Change Requires Management, Transition Requires Leadership - Zen Leadership

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Change Requires Management, Transition Requires Leadership

Story From The Training

Change – happening faster all the time – still calls out for management andcK-to-superman all the planning, delegating, budgeting and deciding that implies. But transition requires leadership. Change is what happens to organizational process, transition is what happens to the people involved in that process.

There are a few good models to understand the transition side of change. William Bridges‘ model, for example, identifies three ‘zones’ people go through when transitioning.The first is called the “Ending Zone” which occurs when we must let go of the old way. Bridges describes how we almost need to go through stages of grieving to effectively navigate this zone. Once we accept that the old way is over, we enter the “Neutral Zone” when the old way is gone, but the new way has not yet begun. This zone can be particularly disorienting as it is full of ambiguity and lack of clarity. The final zone in the Bridges’ model is the “New Beginning Zone” in which we fully embrace the change and are engaged in the new way. He notes that different people move at different rates through these zones. These individual differences are part of our personality, and self awareness can make the difference between a new beginning or getting stuck in the neutral zone.The FEBI is a powerful framework to create this awareness. Each of the four FEBI patterns has a characteristic way of moving through the Neutral Zone toward New Beginnings:

  • Driver: The Driver grows impatient in the Neutral Zone and does not do well with ambiguity. Drivers need to remind themselves that change is a process and takes time. They will benefit from stepping back, embracing the change, and envisioning the benefits once the change is fully realized.
  • Organizer: The Organizer can be a worrier about change, relying as it does on on consistency and predictability. Organizers will do best to anticipate different scenarios so they feel prepared for anything. Since predictability is often lacking during a change process, Organizers will benefit from activities that loosen, stretch, expand and renew them during this time.
  • CollaboratorThe Collaborator is nimble enough to navigate process changes, but may get caught up in the drama or concern for people during this time. Collaborators maygossip and potential elicit unwarranted fears among colleagues. Collaborators do well to keep those initial conversations between their supervisors and themselves. They can serve an important role getting people on board with the change once they’re engaged themselves.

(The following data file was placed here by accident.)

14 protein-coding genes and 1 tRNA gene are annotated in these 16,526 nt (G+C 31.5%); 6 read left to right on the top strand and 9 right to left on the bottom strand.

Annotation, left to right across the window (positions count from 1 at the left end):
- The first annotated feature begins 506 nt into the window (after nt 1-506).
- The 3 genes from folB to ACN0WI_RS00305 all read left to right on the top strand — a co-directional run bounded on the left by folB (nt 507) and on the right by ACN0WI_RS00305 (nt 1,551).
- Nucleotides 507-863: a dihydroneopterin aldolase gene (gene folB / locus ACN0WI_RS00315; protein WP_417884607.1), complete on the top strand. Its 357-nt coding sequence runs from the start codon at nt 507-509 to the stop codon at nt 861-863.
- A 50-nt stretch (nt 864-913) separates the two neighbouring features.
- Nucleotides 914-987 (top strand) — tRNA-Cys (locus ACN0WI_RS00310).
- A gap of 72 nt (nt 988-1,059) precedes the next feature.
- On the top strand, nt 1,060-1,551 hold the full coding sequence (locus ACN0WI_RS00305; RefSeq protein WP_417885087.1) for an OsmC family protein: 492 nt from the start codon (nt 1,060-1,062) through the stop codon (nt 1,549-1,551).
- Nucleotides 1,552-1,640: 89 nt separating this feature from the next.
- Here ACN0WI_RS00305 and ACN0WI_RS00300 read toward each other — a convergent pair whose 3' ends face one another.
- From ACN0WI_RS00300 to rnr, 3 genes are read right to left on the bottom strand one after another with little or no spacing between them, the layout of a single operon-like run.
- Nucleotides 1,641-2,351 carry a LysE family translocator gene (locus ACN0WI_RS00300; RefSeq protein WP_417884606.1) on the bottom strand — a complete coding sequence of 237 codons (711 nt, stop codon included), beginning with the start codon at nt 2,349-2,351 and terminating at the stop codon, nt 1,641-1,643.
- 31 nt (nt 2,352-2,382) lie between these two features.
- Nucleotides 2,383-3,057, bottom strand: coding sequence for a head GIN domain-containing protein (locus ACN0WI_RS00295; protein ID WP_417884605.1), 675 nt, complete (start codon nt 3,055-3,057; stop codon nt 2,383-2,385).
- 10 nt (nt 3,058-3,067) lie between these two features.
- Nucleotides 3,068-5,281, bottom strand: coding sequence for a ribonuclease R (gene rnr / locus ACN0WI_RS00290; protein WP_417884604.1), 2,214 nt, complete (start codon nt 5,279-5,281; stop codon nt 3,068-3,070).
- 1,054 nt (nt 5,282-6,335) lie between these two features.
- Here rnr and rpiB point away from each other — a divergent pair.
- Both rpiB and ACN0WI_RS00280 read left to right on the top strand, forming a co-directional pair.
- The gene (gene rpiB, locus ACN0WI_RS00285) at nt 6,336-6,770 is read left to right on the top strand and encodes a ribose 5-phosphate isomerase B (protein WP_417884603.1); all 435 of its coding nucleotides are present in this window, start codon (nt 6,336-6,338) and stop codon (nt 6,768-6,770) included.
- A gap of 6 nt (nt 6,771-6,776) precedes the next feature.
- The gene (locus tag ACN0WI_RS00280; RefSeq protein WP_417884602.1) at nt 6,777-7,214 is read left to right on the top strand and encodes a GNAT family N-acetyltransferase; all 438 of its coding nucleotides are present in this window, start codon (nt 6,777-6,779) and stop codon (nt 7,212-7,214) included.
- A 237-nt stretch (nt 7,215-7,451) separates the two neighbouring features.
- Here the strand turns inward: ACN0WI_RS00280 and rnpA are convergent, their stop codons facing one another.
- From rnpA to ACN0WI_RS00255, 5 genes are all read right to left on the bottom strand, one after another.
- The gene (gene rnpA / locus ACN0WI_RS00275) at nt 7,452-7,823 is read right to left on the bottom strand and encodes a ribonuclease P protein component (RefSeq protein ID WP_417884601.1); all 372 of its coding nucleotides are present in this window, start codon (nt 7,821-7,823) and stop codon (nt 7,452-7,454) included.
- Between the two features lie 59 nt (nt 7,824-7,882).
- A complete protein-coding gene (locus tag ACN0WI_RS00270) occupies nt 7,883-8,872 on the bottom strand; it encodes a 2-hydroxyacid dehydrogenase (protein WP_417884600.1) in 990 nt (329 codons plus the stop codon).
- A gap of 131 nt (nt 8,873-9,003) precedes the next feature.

• VisionaryThe Visionary is perhaps the most at ease with transition among the patterns.Visionaries can run into trouble, however, when new processes must be followed in order for the change to be successful. Visionaries can navigate the neutral zone by continuing to keep the bigger picture in mind. They should remind themselves of the importance of this change and what is possible once the change has been fully realized.

Bridges’ model is a great framework for those in the organization who are handed a change and must comply with it. However what if you are the leader in charge of this change? We can turn to change expert, John Kotter and see how, in leading others through change, the FEBI patterns provide useful agility through the stages of the process. Our own research has found that that leaders who can effectively align their inner state with the needs of the situation act in the most effective way. Below you can see how the energy patterns of FEBI map to the steps in Kotter’s model:

KotterChangeSteps

Here we see that mapping these steps to the patterns gives clarity as to which pattern to use, when. It’s easiest to move into these energy patterns at the right time once you understand their signature in you. Perhaps you have some sense already as to what your favorite pattern is and which patterns are less preferred. To remove the guess work, you can take the FEBI, a validated assessment that measures these patterns. Just as GoogleMaps or GPS are useless in giving directions without first knowing where you are, the FEBI provides this initial understanding of our own starting point, and how we can move into any pattern as we need it.

Are you a coach or development practitioner and want to use FEBI to help your clients manage change and lead transition? Become FEBI-Certified. The next FEBI Certification begins May 4th. Seats are limited so register today.Click HERE to learn more. You can also download a whitepaper on coaching with the energy patterns using the link below.

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